Rushmore Electric: Serving Western SD Cooperatives


The rural electrification program was launched in 1935 to help rural Americans obtain central station electric service in the only way it was economically feasible for them to do so - by pooling their resources. Farmers, ranchers and rural people from all walks of life joined together, took advantage of government loan programs and formed consumer-owned REC’s Finally, after years of hearing it couldn't be done, the lights began coming on in the American countryside. Fifteen years later Rushmore Electric Power Cooperative was organized to give the rural electric cooperative consumers of western South Dakota something else they desperately needed but couldn't obtain in any other fashion - their own power generation and transmission system. This time, however, it wasn't simply a group of farmers and ranchers pooling their resources, but a group of the rural electric distribution cooperatives they owned.


Prior to 1950, South Dakota's REC’s were able to purchase all the power they needed from privately owned utilities. However, by the early 1950’s it was becoming clear that the demand for power in the countryside would soon outgrow the supply. Suddenly the cooperatives had a major dilemma on their hands. Where were they going to purchase power when the private power companies were no longer able to fill their member's needs? The Federal Flood Control Act of 1944 had promised to provide REC’s with a large future supply of electricity by authorizing the construction of dams along the Missouri River. Unfortunately, in 1950 an adequate supply of power from those dams was still more than a decade away. For the rural people of western South Dakota the answer would once again be self-reliance. After much debate, a group of five west river REC’s (Black Hills Electric, Butte Electric, Lacreek Electric, West Central Electric and West River Electric) determined that their only viable option was to generate their own power to meet current demands, and expand their transmission system in anticipation of receiving federal hydro power. Rushmore Electric Power Cooperative was born. By pooling their resources in Rushmore, those five cooperatives began a partnership which has secured an adequate supply of reasonably priced electricity for the rural residents of western and central South Dakota for more than 50 years. What follows is a chronological history of Rushmore's success and growth: 1950 Rushmore is incorporated, 1952 Rushmore contracts with Black Hills Power and Light to build a generating unit at their Osage, WY plant, June 1952 Rushmore's 10,000 KW Osage unit comes on line, 1955 Tri -County Electric Association joins Rushmore bringing over 2,000 new consumers, 1955 Rushmore contracts with BHP&L again to build an additional 16,500 KW generating unit at their Kirk plant near Lead, South Dakota, 1954 the Hydro-electric generating plant at Ft. Randall Dam comes on line followed by Gavin's Point ('56), Oahe ('62) and Big Bend ('64). Federal hydro-power, marketed through the Western Area Power Administration, then provided 100% of Rushmore's requirements, 1961 eight Missouri Basin states join forces to form a regional G&T, Basin Electric Power Cooperative, 1965 Basin begins generating power from its first plant, Leland Olds Station, to meet the supplemental power requirements of its members. Between 1972 and 1984 three more cooperatives, Cam Wal ('72), Cherry- Todd ('80) and Moreau-Grand ('84), join Rushmore. 1988 Tri-County Electric leaves Rushmore to become a Class A member of Basin. In 1994 Rushmore sold both its Osage and Kirk generating units. In 2012, Rushmore purchased roughly 84% of its power from Basin and 16% from the Federal Hydro- Electric System.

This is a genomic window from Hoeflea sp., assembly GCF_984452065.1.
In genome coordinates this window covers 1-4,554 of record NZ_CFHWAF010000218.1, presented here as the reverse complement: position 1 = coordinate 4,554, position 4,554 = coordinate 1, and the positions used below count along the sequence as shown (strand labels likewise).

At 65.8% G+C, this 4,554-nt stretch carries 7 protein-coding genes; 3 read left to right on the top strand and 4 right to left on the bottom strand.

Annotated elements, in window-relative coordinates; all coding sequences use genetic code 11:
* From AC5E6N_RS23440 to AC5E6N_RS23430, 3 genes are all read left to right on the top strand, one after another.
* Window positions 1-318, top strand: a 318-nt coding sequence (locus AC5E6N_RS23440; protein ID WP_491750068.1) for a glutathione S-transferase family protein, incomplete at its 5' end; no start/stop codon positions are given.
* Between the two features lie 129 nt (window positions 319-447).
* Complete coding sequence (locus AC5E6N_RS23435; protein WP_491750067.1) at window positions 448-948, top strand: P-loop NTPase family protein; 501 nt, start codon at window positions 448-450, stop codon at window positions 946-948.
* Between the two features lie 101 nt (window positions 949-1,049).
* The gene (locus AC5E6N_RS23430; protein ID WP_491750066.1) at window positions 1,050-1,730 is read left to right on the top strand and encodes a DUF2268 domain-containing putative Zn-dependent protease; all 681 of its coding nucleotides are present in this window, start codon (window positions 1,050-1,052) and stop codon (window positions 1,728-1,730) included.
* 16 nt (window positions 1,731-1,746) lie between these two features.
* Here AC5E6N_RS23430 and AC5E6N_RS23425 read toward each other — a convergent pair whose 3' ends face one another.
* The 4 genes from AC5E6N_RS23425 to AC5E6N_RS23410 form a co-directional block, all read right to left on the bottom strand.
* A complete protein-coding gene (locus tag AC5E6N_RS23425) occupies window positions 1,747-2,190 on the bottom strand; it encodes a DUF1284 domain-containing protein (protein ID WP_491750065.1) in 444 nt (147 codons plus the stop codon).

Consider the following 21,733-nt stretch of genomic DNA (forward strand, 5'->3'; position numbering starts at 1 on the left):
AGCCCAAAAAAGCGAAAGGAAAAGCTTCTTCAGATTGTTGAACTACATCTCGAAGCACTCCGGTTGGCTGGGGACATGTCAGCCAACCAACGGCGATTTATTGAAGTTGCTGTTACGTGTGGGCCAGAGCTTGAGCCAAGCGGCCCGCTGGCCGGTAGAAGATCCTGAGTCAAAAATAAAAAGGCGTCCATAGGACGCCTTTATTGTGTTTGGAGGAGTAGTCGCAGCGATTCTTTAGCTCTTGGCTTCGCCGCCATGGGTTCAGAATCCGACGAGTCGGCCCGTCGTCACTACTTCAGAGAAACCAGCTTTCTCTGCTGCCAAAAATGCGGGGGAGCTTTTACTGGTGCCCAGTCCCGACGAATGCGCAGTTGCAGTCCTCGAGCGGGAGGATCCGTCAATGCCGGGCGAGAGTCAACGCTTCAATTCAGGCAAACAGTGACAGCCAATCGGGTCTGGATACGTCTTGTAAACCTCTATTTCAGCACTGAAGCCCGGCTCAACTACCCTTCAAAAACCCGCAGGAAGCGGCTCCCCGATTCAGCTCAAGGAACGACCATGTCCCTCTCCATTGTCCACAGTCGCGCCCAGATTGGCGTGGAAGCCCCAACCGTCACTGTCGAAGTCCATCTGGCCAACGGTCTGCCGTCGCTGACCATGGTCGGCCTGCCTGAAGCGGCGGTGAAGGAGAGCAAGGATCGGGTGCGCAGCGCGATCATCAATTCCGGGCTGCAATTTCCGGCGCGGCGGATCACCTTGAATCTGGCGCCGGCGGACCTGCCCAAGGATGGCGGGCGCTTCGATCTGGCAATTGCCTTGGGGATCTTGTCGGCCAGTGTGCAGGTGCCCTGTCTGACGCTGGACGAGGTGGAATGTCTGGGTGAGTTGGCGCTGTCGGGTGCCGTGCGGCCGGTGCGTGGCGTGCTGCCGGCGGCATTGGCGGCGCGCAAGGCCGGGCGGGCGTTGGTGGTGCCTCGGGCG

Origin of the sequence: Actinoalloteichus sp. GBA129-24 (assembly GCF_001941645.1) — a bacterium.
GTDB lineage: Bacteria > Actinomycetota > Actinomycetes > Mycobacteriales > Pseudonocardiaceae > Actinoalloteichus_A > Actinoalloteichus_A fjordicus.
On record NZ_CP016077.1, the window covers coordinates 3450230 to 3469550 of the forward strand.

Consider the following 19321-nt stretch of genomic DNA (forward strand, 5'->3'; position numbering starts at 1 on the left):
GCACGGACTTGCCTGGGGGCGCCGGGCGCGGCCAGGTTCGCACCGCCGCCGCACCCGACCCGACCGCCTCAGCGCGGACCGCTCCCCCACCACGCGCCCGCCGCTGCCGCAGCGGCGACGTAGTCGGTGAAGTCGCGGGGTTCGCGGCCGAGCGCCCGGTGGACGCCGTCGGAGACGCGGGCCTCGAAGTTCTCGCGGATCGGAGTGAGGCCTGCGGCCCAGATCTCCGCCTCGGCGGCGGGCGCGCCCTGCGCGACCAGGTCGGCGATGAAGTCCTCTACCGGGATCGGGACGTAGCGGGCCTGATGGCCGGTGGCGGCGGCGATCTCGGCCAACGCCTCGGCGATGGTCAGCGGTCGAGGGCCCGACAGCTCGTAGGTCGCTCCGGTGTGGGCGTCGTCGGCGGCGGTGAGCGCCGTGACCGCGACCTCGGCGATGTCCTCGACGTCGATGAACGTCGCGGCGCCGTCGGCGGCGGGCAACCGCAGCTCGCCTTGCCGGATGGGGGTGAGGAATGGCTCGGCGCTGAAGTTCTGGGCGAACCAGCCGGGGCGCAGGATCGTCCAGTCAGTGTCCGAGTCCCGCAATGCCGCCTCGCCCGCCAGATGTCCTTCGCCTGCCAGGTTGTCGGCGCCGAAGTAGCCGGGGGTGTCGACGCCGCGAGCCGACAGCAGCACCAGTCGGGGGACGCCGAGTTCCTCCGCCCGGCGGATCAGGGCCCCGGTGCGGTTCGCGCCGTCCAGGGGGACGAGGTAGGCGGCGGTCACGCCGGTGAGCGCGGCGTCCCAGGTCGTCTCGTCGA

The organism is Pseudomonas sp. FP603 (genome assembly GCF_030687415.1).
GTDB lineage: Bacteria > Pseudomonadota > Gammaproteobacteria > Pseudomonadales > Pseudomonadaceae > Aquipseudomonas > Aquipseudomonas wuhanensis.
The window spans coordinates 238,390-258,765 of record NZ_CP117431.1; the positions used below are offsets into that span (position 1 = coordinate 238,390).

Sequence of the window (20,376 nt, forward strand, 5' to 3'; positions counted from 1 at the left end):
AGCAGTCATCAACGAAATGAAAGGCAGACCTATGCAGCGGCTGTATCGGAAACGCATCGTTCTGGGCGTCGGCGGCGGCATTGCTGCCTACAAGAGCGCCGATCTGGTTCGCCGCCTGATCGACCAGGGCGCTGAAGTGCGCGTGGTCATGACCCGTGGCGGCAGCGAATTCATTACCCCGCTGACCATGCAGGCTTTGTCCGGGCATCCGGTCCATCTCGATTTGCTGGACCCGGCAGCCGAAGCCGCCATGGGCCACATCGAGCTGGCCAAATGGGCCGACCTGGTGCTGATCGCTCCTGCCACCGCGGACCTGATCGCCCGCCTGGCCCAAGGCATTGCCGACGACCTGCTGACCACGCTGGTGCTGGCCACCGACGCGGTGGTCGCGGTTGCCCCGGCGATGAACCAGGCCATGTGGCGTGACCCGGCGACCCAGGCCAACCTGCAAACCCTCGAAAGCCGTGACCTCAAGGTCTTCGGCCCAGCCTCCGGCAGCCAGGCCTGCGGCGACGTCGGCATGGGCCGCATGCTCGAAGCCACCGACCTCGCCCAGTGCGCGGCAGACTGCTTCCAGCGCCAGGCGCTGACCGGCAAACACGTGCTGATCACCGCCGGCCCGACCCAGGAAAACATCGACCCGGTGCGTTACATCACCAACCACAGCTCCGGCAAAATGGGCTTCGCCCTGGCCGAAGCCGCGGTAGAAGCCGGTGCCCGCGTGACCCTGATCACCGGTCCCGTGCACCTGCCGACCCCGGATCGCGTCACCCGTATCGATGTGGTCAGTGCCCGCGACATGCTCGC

Eight member systems; Serving over 52,400 consumers in western and central South Dakota; Annual electric sales of 1,014,616 MWH.